Pensions & Investments: FX scandal’s lessons for asset owners By Peter Ahlin & Luke Zubrod August 14, 2015 “The foreign exchange manipulation scandal involving major global banks demonstrates that at their core, currency conversions are not merely operational processes. They are significant drivers of value that must be carefully managed. Pension boards and investment managers should undertake to ensure their FX spot execution practices are designed to preserve and protect this value.”Read More

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I hope you’re hungry, because Bloomberg is serving up the next financial scandal. Last summer we learned about LIBOR manipulation, and how various panel banks had attempted to nudge the daily LIBOR fixing up or down with contributed rates that were “suggested” by their trader-friends, who would benefit from the resulting small directional movements. By all accounts, the rate scandal was a very big deal, shaking faith in over $300 trillion in linked financial instruments, spurring numerous investor lawsuits, and leading to The Wheatley Review, with its call for overhauling the structure, ownership, and oversight of this benchmark interest rate. If you thought it would be hard to imagine a bigger scandal, then apparently we all just lacked imagination. The LIBOR scandal is but a mere Hors d’oeuvre, compared to the enormously large feast that is the fixing scandal in…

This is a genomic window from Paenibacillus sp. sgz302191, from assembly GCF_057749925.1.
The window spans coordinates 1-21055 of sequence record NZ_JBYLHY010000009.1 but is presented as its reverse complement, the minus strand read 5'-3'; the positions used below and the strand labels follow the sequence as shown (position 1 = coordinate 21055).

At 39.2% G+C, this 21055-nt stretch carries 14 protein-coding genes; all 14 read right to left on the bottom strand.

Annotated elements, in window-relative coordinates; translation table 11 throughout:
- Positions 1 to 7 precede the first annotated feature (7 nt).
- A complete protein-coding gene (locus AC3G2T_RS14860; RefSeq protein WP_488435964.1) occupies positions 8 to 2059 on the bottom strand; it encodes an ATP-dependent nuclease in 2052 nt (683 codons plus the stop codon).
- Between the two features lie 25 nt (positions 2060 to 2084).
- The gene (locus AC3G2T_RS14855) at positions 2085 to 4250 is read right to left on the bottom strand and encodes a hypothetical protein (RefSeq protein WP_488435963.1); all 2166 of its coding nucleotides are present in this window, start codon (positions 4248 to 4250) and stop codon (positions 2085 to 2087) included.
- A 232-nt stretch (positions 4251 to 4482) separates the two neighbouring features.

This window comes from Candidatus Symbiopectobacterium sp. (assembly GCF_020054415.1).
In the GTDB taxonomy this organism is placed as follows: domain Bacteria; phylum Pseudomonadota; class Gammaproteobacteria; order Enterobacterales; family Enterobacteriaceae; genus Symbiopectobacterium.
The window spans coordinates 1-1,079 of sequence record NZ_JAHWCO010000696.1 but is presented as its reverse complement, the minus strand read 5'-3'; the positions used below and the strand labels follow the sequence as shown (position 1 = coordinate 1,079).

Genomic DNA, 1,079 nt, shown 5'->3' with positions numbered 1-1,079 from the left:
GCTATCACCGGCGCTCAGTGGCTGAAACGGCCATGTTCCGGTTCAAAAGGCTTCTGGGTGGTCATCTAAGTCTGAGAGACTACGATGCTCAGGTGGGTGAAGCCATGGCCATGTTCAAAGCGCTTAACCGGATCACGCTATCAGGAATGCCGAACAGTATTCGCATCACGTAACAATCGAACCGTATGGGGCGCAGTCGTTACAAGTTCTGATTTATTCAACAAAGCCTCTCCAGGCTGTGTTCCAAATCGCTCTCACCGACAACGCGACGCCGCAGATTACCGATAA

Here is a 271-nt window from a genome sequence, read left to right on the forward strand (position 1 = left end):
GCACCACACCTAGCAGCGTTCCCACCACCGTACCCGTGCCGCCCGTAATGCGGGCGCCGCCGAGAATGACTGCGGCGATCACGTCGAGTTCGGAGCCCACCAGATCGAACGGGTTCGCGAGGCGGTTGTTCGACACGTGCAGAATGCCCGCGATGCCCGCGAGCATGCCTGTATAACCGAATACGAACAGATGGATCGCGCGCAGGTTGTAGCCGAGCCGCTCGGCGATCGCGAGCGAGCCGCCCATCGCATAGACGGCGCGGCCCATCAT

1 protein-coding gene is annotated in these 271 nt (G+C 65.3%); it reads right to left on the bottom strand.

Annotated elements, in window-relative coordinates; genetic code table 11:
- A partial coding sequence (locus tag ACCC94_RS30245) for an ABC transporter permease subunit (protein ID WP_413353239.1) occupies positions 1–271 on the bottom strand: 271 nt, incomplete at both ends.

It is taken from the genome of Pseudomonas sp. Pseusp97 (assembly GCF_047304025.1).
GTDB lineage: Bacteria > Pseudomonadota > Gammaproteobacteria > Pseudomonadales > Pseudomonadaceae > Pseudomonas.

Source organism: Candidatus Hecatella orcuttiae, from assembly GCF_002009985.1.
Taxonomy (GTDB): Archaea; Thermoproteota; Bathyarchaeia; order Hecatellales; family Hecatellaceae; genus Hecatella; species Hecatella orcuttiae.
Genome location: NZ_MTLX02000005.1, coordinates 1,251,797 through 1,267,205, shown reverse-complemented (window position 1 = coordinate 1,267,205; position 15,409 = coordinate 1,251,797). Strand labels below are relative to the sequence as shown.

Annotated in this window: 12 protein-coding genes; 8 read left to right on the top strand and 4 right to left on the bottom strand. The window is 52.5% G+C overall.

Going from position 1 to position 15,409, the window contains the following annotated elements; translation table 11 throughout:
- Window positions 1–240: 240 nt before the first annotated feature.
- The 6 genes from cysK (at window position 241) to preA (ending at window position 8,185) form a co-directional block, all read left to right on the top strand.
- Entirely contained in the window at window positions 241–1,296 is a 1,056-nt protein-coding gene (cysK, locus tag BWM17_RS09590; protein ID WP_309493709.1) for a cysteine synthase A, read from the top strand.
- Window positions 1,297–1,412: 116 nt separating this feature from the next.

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Is it scandalous? Yes. Should you be outraged? Absolutely. Were you economically harmed? For most hedgers, the answer is not likely. We’re talking, of course, about the LIBOR fixing scandal that has ensnared Barclays, and may very well indict other banks before all is said and done. Over $350 trillion worth of financial contracts are tied to LIBOR, so it’s not a stretch to say a scandal like this could shake the very foundations upon which modern capital markets are built! And just like an earthquake’s destructive power is measurable, on a 10-point scale from micro (1) to massive (10), this scandal, too, will be judged accordingly. But so far, it’s about a “2” – generally not felt, but recorded, for the majority of market participants who were hedging. While that could change with aftershocks (and there will be aftershocks,…

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